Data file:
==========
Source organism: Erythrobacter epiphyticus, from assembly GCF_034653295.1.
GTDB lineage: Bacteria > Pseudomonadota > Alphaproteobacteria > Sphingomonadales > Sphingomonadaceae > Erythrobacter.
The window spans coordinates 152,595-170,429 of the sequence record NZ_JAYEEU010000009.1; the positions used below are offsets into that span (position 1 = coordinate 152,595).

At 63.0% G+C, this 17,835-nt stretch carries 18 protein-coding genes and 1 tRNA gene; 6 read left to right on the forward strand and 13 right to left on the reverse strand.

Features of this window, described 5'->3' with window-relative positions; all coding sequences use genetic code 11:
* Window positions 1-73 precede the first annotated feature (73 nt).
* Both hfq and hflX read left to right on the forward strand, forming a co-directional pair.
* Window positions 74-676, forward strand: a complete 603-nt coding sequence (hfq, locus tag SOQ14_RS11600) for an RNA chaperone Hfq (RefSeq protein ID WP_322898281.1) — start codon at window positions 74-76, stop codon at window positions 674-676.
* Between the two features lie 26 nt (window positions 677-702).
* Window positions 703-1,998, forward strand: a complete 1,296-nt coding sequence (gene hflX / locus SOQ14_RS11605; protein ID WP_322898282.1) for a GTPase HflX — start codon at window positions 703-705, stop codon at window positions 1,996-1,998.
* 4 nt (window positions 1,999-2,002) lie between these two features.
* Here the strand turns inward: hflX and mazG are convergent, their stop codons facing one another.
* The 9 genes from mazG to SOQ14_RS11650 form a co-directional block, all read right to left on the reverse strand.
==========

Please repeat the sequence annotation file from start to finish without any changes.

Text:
Source organism: Erythrobacter epiphyticus, from assembly GCF_034653295.1.
GTDB lineage: Bacteria > Pseudomonadota > Alphaproteobacteria > Sphingomonadales > Sphingomonadaceae > Erythrobacter.
The window spans coordinates 152,595-170,429 of the sequence record NZ_JAYEEU010000009.1; the positions used below are offsets into that span (position 1 = coordinate 152,595).

At 63.0% G+C, this 17,835-nt stretch carries 18 protein-coding genes and 1 tRNA gene; 6 read left to right on the forward strand and 13 right to left on the reverse strand.

Features of this window, described 5'->3' with window-relative positions; all coding sequences use genetic code 11:
* Window positions 1-73 precede the first annotated feature (73 nt).
* Both hfq and hflX read left to right on the forward strand, forming a co-directional pair.
* Window positions 74-676, forward strand: a complete 603-nt coding sequence (hfq, locus tag SOQ14_RS11600) for an RNA chaperone Hfq (RefSeq protein ID WP_322898281.1) — start codon at window positions 74-76, stop codon at window positions 674-676.
* Between the two features lie 26 nt (window positions 677-702).
* Window positions 703-1,998, forward strand: a complete 1,296-nt coding sequence (gene hflX / locus SOQ14_RS11605; protein ID WP_322898282.1) for a GTPase HflX — start codon at window positions 703-705, stop codon at window positions 1,996-1,998.
* 4 nt (window positions 1,999-2,002) lie between these two features.
* Here the strand turns inward: hflX and mazG are convergent, their stop codons facing one another.
* The 9 genes from mazG to SOQ14_RS11650 form a co-directional block, all read right to left on the reverse strand.